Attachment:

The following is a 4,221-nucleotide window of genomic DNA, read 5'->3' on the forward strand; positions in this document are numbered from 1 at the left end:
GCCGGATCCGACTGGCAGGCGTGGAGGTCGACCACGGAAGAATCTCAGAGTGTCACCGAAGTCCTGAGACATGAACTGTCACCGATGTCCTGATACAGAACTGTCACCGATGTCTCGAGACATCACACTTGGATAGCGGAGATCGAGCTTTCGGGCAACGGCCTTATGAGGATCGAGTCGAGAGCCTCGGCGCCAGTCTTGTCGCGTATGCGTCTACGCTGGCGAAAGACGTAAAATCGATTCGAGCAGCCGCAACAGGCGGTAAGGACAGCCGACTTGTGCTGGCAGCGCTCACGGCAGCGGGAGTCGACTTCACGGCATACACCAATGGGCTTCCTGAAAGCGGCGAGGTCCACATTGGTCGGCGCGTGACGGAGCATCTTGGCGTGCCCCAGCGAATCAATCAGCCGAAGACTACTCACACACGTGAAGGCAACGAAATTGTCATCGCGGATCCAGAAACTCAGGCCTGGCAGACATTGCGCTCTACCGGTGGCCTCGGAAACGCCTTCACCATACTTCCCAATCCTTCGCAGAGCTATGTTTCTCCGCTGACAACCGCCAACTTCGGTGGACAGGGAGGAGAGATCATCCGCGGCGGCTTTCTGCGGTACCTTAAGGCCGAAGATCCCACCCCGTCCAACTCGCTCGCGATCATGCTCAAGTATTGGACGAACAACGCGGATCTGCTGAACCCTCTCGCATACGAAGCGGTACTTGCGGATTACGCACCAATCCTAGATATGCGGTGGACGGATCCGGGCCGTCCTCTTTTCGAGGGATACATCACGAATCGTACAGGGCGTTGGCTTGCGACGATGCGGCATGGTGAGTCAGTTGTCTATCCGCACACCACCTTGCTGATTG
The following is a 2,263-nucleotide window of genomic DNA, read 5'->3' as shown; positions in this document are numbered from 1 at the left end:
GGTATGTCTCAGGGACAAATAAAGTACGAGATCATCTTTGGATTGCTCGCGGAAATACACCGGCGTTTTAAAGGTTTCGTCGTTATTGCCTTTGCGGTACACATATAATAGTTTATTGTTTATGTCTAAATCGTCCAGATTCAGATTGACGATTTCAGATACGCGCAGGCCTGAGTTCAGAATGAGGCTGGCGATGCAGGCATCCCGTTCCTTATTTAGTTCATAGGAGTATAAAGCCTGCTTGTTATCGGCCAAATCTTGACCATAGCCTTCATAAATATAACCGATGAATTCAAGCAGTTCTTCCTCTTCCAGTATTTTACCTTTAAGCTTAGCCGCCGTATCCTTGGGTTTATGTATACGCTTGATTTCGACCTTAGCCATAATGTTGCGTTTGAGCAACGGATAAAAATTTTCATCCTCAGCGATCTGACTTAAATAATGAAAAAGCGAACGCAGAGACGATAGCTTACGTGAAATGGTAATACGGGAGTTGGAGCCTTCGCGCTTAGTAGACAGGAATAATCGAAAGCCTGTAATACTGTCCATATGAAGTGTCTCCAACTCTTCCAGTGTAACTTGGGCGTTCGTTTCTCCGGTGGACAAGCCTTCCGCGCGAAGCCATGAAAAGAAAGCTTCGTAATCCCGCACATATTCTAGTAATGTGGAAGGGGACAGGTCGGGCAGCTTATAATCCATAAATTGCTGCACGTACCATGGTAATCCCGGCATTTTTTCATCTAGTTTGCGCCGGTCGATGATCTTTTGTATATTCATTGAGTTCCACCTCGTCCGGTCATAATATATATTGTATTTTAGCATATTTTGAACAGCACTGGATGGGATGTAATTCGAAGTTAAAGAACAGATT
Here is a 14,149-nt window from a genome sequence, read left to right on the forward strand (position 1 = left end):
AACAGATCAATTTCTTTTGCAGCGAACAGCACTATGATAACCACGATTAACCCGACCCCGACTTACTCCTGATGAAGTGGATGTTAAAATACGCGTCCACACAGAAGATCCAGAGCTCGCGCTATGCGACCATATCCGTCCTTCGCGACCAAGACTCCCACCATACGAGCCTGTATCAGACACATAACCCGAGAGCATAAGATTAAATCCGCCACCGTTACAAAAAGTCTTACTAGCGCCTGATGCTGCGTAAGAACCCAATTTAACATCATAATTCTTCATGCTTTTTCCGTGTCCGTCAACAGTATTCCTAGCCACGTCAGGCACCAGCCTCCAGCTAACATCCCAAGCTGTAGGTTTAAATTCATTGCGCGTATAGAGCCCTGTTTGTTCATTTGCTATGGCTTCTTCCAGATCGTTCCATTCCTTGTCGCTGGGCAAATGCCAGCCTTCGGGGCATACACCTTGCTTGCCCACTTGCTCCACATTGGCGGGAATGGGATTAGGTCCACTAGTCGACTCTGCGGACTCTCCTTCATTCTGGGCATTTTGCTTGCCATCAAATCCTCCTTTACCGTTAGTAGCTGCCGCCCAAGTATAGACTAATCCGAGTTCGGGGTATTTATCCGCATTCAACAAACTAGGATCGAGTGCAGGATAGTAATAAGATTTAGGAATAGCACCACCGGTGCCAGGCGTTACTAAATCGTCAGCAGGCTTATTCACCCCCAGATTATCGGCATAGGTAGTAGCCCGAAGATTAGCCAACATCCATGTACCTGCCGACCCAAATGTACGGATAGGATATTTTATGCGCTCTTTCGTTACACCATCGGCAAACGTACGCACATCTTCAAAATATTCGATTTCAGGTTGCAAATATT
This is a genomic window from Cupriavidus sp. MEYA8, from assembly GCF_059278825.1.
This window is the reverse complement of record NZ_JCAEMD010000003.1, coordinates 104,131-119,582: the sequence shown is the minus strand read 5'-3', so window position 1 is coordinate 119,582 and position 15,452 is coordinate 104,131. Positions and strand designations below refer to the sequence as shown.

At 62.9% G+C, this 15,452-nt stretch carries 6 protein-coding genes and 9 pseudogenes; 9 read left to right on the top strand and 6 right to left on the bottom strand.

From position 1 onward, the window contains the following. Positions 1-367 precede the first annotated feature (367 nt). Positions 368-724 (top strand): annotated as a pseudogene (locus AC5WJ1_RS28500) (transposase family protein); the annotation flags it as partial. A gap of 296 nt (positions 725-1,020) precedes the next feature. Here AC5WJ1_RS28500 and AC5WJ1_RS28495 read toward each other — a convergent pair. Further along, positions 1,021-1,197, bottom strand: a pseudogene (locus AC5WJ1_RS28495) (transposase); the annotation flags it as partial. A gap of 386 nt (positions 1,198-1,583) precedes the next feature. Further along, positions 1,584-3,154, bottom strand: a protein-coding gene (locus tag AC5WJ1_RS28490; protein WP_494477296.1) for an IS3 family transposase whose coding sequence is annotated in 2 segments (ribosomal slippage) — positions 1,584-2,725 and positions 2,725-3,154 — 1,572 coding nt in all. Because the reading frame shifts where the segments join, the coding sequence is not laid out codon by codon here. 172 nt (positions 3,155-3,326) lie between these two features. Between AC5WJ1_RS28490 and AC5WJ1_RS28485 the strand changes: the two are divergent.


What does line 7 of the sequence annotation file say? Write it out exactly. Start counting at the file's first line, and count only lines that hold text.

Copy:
This is a genomic window from Cupriavidus sp. MEYA8, from assembly GCF_059278825.1.